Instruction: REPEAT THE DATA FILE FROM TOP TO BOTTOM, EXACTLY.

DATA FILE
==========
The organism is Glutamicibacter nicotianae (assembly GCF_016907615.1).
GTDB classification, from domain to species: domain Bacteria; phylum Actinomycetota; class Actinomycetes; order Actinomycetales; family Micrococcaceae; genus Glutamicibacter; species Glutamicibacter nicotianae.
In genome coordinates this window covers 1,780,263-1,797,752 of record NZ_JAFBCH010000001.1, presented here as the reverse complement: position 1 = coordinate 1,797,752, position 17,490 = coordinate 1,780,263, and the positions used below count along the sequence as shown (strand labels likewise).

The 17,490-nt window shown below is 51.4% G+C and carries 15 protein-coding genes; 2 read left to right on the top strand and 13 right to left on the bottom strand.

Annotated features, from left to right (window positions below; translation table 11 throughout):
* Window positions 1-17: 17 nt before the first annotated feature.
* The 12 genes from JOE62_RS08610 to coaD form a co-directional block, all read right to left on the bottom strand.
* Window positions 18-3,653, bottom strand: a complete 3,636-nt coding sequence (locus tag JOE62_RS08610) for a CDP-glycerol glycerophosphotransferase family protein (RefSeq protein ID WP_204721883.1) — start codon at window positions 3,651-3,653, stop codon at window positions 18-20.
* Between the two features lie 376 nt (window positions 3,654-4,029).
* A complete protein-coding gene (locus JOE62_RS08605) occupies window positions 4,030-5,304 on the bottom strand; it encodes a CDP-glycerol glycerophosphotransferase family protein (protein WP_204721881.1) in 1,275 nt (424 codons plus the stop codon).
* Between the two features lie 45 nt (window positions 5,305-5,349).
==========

The organism is Glutamicibacter nicotianae (assembly GCF_016907615.1).
GTDB classification, from domain to species: domain Bacteria; phylum Actinomycetota; class Actinomycetes; order Actinomycetales; family Micrococcaceae; genus Glutamicibacter; species Glutamicibacter nicotianae.
In genome coordinates this window covers 1,780,263-1,797,752 of record NZ_JAFBCH010000001.1, presented here as the reverse complement: position 1 = coordinate 1,797,752, position 17,490 = coordinate 1,780,263, and the positions used below count along the sequence as shown (strand labels likewise).

The 17,490-nt window shown below is 51.4% G+C and carries 15 protein-coding genes; 2 read left to right on the top strand and 13 right to left on the bottom strand.

Annotated features, from left to right (window positions below; translation table 11 throughout):
* Window positions 1-17: 17 nt before the first annotated feature.
* The 12 genes from JOE62_RS08610 to coaD form a co-directional block, all read right to left on the bottom strand.
* Window positions 18-3,653, bottom strand: a complete 3,636-nt coding sequence (locus tag JOE62_RS08610) for a CDP-glycerol glycerophosphotransferase family protein (RefSeq protein ID WP_204721883.1) — start codon at window positions 3,651-3,653, stop codon at window positions 18-20.
* Between the two features lie 376 nt (window positions 3,654-4,029).
* A complete protein-coding gene (locus JOE62_RS08605) occupies window positions 4,030-5,304 on the bottom strand; it encodes a CDP-glycerol glycerophosphotransferase family protein (protein WP_204721881.1) in 1,275 nt (424 codons plus the stop codon).
* Between the two features lie 45 nt (window positions 5,305-5,349).